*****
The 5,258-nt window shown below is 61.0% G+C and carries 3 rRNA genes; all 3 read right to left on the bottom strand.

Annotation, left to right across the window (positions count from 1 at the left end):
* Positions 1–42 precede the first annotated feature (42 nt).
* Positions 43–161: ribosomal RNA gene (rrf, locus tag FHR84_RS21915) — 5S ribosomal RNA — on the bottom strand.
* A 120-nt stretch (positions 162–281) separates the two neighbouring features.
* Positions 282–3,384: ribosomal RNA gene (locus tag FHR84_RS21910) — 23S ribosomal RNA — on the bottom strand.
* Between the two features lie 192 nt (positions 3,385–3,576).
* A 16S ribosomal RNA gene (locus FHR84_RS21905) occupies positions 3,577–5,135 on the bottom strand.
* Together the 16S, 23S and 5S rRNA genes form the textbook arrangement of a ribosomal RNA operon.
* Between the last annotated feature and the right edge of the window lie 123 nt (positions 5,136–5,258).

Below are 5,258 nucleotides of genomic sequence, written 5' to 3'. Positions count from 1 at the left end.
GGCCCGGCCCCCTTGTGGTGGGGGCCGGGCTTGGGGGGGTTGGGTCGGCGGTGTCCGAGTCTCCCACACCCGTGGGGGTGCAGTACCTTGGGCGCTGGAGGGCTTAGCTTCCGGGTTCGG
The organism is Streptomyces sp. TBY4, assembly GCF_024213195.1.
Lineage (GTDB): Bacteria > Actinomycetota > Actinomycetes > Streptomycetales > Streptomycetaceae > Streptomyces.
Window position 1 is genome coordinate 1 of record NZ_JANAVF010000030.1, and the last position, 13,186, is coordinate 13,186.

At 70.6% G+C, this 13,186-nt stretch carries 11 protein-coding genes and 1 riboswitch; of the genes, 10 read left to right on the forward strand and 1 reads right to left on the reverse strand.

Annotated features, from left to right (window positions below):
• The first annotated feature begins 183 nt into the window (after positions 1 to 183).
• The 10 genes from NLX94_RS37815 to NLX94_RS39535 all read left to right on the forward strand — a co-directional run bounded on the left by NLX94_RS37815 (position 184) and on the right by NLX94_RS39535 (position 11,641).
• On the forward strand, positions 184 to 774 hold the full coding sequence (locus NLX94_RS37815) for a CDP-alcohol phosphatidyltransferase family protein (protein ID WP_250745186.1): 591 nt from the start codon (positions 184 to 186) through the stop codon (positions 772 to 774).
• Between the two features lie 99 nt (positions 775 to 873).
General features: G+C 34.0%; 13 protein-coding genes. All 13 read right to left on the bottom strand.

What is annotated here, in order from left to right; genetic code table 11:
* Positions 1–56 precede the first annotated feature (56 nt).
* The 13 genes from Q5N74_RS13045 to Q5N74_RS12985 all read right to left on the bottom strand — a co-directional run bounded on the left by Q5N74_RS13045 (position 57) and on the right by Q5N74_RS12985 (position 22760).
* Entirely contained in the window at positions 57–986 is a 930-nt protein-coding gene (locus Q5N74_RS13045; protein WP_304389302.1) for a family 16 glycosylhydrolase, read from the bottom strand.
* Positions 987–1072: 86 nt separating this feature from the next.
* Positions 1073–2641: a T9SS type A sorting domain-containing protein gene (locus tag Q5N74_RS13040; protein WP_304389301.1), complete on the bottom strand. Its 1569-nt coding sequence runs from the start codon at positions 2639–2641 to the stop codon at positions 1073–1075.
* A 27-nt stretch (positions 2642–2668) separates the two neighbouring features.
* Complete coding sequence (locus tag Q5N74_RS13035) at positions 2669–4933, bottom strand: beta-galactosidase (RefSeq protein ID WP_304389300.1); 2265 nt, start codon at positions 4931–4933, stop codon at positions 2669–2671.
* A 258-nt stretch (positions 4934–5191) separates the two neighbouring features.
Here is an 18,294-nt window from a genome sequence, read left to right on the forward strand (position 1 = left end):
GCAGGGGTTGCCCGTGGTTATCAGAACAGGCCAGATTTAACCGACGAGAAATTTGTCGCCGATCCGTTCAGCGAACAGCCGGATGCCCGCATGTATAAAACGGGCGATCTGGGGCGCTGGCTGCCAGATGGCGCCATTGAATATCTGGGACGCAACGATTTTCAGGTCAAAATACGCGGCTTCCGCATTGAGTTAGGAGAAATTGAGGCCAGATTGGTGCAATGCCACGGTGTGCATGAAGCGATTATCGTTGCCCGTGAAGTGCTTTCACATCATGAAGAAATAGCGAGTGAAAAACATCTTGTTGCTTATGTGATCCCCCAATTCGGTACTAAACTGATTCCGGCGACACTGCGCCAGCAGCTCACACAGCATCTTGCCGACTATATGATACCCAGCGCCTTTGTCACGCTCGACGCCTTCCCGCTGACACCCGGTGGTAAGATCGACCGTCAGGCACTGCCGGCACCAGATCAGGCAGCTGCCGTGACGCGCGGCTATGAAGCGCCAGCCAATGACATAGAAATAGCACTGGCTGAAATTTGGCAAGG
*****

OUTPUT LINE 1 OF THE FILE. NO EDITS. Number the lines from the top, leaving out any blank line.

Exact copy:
The 5,258-nt window shown below is 61.0% G+C and carries 3 rRNA genes; all 3 read right to left on the bottom strand.